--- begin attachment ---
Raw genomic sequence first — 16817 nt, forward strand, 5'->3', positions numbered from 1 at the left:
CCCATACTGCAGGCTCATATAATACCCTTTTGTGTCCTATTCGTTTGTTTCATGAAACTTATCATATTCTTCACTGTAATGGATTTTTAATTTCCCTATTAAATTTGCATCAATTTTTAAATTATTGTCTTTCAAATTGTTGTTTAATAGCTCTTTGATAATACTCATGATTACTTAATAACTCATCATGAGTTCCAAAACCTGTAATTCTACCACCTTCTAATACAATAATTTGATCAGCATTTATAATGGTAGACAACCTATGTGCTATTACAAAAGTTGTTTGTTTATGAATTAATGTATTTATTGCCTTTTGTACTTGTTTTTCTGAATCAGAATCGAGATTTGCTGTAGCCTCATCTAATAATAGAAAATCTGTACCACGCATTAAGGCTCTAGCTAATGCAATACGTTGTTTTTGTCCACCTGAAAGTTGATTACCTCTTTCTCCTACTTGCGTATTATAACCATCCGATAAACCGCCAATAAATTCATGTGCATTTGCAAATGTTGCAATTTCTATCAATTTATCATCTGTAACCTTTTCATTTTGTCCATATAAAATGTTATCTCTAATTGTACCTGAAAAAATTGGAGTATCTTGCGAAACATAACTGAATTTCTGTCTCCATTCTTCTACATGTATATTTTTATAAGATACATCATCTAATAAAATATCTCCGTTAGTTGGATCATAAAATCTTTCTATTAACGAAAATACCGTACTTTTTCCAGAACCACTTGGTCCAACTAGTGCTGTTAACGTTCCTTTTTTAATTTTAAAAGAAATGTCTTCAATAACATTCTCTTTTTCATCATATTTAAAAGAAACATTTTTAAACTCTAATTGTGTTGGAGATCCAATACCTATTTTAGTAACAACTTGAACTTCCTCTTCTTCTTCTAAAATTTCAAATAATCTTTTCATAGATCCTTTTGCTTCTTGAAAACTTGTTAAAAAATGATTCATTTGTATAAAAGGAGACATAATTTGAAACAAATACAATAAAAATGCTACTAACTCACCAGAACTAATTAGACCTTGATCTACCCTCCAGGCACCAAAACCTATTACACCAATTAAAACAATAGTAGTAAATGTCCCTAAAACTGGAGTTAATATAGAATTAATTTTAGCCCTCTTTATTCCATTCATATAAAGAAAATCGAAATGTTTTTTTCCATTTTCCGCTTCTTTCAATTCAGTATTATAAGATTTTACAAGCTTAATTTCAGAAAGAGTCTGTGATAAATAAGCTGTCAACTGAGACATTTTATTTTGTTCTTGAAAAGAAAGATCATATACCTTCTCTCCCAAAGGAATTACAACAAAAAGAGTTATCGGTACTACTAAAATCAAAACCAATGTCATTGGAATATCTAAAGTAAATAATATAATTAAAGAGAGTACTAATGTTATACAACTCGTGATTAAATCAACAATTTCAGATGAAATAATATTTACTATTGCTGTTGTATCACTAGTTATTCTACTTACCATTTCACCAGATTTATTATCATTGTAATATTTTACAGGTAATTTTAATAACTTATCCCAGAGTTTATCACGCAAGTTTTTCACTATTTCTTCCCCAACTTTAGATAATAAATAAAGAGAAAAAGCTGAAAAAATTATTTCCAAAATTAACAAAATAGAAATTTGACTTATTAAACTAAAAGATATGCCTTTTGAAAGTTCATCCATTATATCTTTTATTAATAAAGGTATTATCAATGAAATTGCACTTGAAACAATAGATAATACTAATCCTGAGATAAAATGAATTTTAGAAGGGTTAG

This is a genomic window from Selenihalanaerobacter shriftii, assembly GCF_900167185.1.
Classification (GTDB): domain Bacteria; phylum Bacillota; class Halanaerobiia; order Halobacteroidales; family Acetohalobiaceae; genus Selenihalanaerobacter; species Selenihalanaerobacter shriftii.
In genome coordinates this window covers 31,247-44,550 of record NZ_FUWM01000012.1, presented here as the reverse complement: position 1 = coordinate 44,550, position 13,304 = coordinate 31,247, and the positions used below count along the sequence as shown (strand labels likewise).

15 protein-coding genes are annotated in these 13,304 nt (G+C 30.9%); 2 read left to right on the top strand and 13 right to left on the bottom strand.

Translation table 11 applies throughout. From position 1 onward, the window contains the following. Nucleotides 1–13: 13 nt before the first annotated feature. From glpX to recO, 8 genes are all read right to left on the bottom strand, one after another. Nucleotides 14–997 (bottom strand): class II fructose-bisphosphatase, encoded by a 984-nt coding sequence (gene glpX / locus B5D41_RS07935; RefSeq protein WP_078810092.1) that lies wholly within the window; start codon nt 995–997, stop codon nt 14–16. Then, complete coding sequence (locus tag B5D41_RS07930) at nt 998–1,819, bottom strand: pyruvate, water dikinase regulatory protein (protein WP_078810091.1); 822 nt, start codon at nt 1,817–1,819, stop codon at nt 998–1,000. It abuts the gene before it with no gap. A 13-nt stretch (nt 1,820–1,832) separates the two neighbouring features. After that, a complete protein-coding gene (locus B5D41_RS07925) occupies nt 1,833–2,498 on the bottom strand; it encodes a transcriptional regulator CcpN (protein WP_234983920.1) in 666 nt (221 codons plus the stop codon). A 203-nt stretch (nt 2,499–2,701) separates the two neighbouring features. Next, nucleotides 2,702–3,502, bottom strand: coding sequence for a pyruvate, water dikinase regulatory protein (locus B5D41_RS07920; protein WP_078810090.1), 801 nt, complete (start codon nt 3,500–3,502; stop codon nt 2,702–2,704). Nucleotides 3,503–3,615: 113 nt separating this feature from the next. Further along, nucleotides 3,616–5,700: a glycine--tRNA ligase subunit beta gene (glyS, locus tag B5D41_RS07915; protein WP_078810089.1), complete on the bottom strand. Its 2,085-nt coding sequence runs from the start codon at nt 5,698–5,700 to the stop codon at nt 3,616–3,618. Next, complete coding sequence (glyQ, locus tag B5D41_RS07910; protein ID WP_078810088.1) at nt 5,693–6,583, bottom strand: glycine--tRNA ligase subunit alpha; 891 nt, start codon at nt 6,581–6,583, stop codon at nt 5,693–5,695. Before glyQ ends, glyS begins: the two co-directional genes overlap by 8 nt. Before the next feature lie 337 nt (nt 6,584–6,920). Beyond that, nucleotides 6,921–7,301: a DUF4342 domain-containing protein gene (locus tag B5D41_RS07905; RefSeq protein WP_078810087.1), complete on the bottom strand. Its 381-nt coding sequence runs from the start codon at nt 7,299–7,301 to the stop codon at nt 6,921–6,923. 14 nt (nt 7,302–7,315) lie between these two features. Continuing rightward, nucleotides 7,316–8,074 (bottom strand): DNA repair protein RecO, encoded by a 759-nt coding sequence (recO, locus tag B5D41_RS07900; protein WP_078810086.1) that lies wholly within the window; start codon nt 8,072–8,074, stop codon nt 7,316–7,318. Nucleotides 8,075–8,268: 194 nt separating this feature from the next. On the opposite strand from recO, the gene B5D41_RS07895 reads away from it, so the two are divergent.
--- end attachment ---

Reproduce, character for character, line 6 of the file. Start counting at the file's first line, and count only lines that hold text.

15 protein-coding genes are annotated in these 13,304 nt (G+C 30.9%); 2 read left to right on the top strand and 13 right to left on the bottom strand.